If the parties do not have an agreement, they run the risk of some action or decision during the negotiations impacting the outcome of the negotiation or litigation that may arise.  For example, if a landlord and a tenant realize that they need to change the rent due to changing circumstances, they may agree to negotiate on the new rent term. However, if no agreement maintains the status quo, if the tenant gives the landlord a portion of the rent and the landlord accepted it, the tenant may argue that the landlord has agreed to new rental terms as a decreased amount.  Many situations like this could arise in the course of a negotiation, so it would always be best to define these terms from the beginning.  

Hard Bargain: 

The other mistake that a party may make in pre-negotiation agreements is that they push too hard in these negotiations.  This will often happen if one of the parties is asking for more than the status quo while negotiation happens.  Asking for too much can make the other party refuse to sign an agreement that dictates the terms of the negotiations, and the parties will fall back into a situation like above, where there is no agreement.  Alternatively, the parties may end up spending much of their time on the pre-negotiation agreement and be unable to negotiate fully when the time comes.  

Either one of these mistakes can be incredibly detrimental to the process of negotiation, especially in disputes where the parties have an ongoing relationship that needs to continue during the negotiations.  It can also affect the parties’ understanding of the dispute or their willingness to participate in the negotiation process.  An important consideration is the necessity to keep the pre-negotiation stage friendly and cooperative to encourage the same spirit moving forward.  

The Benefits of Pre-Negotiation 

This article has defined and explained pre-negotiation and its role in the overall negotiation process, but that information will have little to no effect without a proper study of the benefits that participating in negotiation can bring to the table.  There have been brief discussions about the importance of defining the issues and setting the boundaries for the negotiation, but thorough consideration of the benefits provides a fuller picture of why the parties should expend the time and energy in pre-negotiation before moving into negotiation.  Some of these benefits include:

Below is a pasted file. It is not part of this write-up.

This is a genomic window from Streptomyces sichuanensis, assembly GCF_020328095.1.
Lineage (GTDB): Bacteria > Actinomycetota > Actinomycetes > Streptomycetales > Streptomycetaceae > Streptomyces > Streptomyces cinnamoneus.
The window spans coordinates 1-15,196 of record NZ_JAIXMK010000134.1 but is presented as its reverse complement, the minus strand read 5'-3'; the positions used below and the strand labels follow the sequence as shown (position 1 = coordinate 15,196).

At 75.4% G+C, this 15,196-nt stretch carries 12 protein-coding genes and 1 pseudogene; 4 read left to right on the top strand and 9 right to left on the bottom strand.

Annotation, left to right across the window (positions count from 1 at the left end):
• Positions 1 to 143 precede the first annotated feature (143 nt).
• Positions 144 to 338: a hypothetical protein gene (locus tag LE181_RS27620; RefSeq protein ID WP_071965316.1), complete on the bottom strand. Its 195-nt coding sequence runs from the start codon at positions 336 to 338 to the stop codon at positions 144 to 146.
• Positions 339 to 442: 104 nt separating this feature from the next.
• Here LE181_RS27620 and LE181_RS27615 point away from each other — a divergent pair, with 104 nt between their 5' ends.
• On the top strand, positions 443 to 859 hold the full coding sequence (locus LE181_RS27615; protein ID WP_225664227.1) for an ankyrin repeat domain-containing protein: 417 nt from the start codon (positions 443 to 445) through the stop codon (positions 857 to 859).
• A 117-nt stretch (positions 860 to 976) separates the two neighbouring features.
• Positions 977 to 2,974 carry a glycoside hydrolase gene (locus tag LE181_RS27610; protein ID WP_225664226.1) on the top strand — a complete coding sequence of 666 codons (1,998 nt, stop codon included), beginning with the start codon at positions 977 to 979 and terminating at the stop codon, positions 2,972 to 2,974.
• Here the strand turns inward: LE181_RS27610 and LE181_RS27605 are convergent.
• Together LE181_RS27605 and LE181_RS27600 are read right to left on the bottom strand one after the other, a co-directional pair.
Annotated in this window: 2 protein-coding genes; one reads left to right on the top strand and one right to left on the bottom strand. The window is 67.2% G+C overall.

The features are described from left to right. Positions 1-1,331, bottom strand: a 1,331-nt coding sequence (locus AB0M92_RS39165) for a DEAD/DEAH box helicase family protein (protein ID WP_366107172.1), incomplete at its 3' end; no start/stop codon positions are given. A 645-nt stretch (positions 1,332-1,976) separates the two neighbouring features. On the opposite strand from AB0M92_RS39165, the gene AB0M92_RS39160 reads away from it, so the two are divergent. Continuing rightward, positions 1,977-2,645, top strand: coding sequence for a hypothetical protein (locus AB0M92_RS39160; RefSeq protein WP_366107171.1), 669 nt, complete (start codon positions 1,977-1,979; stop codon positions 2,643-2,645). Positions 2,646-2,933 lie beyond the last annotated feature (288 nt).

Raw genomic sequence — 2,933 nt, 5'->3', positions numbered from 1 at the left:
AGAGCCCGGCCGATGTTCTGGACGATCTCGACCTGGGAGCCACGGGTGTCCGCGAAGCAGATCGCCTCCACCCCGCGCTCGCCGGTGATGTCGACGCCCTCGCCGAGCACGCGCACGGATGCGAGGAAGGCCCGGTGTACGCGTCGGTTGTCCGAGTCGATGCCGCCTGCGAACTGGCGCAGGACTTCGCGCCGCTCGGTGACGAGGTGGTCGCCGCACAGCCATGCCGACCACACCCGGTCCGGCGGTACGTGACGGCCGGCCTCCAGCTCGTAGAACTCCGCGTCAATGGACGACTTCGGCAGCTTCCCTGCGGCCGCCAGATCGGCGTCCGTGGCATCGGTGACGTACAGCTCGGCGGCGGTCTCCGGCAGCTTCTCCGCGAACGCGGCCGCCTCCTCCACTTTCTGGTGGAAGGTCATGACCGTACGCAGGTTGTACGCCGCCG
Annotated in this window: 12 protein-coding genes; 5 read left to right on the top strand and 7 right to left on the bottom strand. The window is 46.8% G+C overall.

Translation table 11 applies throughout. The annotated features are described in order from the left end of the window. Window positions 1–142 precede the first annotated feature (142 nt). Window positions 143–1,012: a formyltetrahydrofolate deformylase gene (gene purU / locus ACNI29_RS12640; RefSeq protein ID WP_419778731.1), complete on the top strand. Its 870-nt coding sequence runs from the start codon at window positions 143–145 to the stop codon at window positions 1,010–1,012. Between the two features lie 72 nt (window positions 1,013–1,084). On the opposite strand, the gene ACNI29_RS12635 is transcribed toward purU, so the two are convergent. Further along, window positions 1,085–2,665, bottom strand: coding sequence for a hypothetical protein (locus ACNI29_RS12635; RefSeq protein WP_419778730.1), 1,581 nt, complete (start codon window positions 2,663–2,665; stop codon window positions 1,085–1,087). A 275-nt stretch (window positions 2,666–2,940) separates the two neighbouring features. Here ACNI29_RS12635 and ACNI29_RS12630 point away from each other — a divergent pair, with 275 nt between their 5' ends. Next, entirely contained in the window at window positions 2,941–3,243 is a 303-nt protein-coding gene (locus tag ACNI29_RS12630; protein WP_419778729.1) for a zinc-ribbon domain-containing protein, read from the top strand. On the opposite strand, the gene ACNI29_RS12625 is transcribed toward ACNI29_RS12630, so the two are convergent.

• Information: The pre-negotiation stage requires that the parties share information about the dispute with each other.  This can be a benefit to everyone because more information will mean that the parties will be making informed decisions moving forward.  
  • Defining Terms: The parties will need to identify the issues that are occurring and define the terms at play in the dispute.  Defining the terms helps the parties to notice any areas of miscommunication or mistakes in the dispute and will likely lead to a faster resolution later on. 
  • Anchoring: Anchoring is the idea of setting the terms where a party would like them to be.  This usually occurs with the first offer, but it may occur when the parties are defining the issue.  When one party offers a number or sets a marker, the other party will usually perceive this marker as one side of the negotiating zone.  Setting this in pre-negotiation will help the party that set it to define the negotiation moving forward.  
  • Clear Path: Once the parties have decided that they would like to try negotiation and how they would like to do so, they will likely have the first possible path to a settlement that they have seen.  It can help the parties feel like their dispute is not unsolvable without litigation and begin to see it coming to an end.